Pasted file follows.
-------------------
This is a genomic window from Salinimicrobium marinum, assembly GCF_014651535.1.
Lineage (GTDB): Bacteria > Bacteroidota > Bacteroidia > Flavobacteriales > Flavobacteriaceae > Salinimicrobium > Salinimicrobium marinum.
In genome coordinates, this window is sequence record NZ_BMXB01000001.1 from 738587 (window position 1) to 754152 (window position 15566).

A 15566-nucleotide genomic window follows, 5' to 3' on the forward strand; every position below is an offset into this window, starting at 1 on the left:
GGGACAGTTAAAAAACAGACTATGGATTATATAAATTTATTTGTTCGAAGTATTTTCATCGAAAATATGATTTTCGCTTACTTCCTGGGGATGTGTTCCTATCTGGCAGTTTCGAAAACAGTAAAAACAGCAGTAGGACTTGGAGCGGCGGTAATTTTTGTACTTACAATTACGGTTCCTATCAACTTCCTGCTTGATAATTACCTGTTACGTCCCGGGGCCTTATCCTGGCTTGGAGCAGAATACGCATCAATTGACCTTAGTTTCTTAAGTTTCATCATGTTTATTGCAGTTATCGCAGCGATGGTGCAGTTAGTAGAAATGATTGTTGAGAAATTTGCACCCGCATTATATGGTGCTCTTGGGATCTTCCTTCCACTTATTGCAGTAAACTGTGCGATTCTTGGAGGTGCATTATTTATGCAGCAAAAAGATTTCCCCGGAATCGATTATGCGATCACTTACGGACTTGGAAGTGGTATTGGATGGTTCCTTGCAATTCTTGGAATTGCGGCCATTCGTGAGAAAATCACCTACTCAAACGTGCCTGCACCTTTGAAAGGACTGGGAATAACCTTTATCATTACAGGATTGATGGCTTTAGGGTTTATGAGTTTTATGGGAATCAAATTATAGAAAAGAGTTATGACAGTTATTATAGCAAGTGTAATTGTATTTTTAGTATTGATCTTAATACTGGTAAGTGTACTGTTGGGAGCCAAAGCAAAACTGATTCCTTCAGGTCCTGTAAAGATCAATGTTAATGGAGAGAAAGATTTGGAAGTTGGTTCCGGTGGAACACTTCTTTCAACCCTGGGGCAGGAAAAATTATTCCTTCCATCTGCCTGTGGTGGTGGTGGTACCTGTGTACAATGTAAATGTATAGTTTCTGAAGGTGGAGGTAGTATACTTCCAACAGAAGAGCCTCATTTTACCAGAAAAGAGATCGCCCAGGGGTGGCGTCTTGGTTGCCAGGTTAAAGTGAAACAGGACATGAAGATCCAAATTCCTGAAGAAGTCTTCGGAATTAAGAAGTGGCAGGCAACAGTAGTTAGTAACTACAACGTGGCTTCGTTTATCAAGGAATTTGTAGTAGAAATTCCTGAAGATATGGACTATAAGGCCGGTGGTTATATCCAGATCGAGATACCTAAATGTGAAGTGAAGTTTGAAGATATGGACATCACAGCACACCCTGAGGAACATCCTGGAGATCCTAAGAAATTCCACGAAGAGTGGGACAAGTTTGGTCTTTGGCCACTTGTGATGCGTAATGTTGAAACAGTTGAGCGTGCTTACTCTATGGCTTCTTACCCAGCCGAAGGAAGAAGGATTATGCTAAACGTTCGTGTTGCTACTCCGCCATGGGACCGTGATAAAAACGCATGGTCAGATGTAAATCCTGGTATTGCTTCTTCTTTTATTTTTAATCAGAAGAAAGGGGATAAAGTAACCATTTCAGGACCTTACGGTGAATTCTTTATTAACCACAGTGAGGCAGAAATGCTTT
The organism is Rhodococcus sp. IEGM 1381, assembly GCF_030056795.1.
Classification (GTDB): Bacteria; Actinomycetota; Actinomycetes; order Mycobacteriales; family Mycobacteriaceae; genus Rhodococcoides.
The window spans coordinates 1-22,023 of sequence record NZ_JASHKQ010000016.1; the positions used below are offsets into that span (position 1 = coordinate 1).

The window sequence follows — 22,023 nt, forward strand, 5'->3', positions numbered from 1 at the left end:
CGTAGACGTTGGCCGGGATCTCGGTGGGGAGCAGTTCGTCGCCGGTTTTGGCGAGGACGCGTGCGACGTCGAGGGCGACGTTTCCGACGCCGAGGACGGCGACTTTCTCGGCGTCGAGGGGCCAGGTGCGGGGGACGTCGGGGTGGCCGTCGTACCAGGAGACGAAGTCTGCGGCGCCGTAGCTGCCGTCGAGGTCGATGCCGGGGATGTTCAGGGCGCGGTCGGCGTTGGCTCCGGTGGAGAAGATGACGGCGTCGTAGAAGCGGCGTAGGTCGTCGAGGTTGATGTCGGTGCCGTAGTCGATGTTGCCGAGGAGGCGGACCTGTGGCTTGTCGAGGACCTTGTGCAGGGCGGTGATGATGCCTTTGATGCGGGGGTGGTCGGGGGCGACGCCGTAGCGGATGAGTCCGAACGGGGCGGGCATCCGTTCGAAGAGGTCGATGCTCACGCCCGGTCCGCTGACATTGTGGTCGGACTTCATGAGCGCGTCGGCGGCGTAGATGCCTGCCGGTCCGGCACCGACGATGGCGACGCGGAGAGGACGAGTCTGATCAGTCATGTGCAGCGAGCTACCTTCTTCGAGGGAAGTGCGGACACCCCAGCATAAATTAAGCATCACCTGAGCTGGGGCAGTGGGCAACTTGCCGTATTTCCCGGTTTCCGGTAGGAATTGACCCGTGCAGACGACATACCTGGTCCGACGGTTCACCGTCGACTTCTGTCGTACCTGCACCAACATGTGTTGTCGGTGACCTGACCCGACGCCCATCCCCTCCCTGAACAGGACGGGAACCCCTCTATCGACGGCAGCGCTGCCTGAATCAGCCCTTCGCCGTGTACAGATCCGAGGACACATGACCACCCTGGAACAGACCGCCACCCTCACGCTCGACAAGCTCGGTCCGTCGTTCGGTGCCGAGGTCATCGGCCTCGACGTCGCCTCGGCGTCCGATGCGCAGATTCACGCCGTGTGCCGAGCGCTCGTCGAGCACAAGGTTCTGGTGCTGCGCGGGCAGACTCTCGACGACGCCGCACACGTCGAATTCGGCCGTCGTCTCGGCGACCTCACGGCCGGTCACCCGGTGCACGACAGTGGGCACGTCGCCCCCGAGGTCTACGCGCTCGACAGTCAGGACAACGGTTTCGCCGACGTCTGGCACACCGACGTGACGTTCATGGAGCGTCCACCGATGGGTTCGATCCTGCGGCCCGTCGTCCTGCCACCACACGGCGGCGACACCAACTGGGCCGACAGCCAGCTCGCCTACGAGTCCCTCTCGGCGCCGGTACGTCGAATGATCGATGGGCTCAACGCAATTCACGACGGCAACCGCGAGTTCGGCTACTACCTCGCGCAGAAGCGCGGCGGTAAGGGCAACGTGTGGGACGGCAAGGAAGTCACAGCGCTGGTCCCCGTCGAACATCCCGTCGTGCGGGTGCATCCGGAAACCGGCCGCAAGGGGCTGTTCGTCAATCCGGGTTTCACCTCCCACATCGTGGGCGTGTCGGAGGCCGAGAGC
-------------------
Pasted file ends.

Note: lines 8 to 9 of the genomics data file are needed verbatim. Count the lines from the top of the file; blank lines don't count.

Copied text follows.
The window spans coordinates 1-22,023 of sequence record NZ_JASHKQ010000016.1; the positions used below are offsets into that span (position 1 = coordinate 1).

The window sequence follows — 22,023 nt, forward strand, 5'->3', positions numbered from 1 at the left end: